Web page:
The system keeps little enterprises little and invites bigness at the top, with an atrophied middle ground. As the work force moves into higher brackets, though, the tax system is bound to pinch off productivity. The Finance Ministry should be thinking about a tax reform to hike thresholds on earned income and pull down the rates. But the government's attention is devoted to spending, prettying up Seoul for 1988, putting in miles of flower beds on the banks of the Han-gang, widening highways, etc. There's no talk of tax reform and probably won't be until the games are over and the new electoral process allows these issues to be opened to partisan debate.

So much depends on the Olympics. As 1988 approaches it's likely we'll see a transfer of power in both the Koreas, which seems to be coming the geopolitical center of gravity in Asia. In almost every way, the pressures the games are putting on South Korea to reform are positive. I left Seoul feeling good about what I'd encountered, a sense that Korea is in the process of shaking off adolescence and entering young adulthood, that good things will happen there politically and economically in the era ahead -- including the beginnings of reconciliation with the north. It's a side to the Olympics I'd never given a thought to. Perhaps the 1964 games in Tokyo had a similar effect in the maturing of modern Japan.


JAPAN (Tokyo)

To an American traveler, the most startling fact of Tokyo these days are the prices. Tokyo has been an expensive city for decades, but with the 40% appreciation of the yen against the dollar in the last 15 months the prices are truly stupefying. A sushi lunch for two at a Seoul airport restaurant, abundant and delicious} came to $8 with one beer and one coke. Dinner for two at the Japanese restaurant at the Hilton International in Tokyo, two Kirin beers each, was $160, and we left the table hungry. (A bottle of imported wine on the Hilton wine card starts at $100.) The airport bus, for goodness sakes, was $17.50 into Tokyo. In the city, our group spent odd hours "shopping" in the Ginza, reading price labels in horror. Doctor Alvin Rabushka, the Stanford economist saw a gold Rolex that sells for $9,000 in Tiffany's -- and for $7,000 in Hong Kong -- in a swanky Ginza jewelry store for 3,900,000 yen: about $26,000. Richard Grenier, columnist for The Washington Times, observed that the "ladies by the hour" in the Shinjuku district were ignoring obvious Americans (who didn't have the yen?).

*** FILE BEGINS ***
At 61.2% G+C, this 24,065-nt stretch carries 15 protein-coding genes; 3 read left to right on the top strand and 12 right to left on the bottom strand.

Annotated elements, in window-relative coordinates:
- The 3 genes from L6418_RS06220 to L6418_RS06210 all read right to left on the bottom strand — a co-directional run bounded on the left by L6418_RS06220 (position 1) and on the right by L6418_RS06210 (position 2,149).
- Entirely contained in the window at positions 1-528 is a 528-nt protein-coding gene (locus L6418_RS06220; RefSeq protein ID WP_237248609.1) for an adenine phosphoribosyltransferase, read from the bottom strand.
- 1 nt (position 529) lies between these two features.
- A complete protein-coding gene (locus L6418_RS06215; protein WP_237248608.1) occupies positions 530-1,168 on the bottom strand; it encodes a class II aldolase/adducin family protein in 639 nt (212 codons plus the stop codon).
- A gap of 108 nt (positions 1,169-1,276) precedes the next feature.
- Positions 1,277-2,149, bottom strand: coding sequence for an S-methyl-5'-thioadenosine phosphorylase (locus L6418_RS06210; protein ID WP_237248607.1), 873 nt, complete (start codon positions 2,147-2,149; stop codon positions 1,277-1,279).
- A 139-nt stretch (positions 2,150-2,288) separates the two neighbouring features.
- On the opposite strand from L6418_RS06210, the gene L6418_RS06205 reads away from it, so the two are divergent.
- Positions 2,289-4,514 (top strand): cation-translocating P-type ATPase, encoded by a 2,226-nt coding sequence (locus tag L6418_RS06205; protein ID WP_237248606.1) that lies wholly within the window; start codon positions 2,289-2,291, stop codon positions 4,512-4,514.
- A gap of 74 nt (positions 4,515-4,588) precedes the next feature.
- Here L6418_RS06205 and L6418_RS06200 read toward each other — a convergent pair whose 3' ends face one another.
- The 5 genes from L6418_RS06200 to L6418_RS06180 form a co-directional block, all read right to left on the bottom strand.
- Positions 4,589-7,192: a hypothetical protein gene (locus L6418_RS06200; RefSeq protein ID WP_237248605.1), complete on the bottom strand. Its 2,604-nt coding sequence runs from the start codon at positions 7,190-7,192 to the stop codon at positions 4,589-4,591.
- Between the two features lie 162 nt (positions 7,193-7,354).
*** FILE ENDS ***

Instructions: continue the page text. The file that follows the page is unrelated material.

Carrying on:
"Going to Tokyo from New York these days is like going from Mexico City to New York," someone remarked, more in the context of the psychological impact than the physical -- a vague feeling of inferiority that creeps in with the prices of things. One gets the same effect quickly by going from Macy's to Bergdorf's. It was also observed that the unfailingly polite Japanese are fraying around the edges, showing irritation and impatience with Americans in small ways. We could imagine the waiters at the airport hotel running a prisoner of war camp.

But there is, after all, a general awareness that the stalling of their economy has been arranged to accommodate Americans over the bilateral trade deficit. The Japanese businessmen are as anguished over the exchange rates as we were at their prices. Their frustration is compounded as they watch Japan's trade surplus rise month after month in dollars even as exports in yen are in steady decline. (Think about that, and you will eventually realize why exchange rate changes don't change trade flows.)

Our Ambassador to Tokyo, Mike Mansfield, began his briefing to us by declaring that "Japan's $50 billion trade surplus with the United States is intolerable!!" Mansfield, Senate Majority leader back in the LBJ/Nixon years, was disappointing, a beloved anachronism here, reeling off statistics amidst a patter of cliches to demonstrate his mind is still sharp at 75.

"I don't like our country being the biggest debtor country in the world. Last year the interest on our debt was $133 billion! This year it will be $145 billion! We no longer hold the enviable position we had following the world war!.Protectionism is not the answer! It might bring some temporary relief, but it would only be temporary! We have to do something about the deficit!!.American businessmen have to get off their duffs!"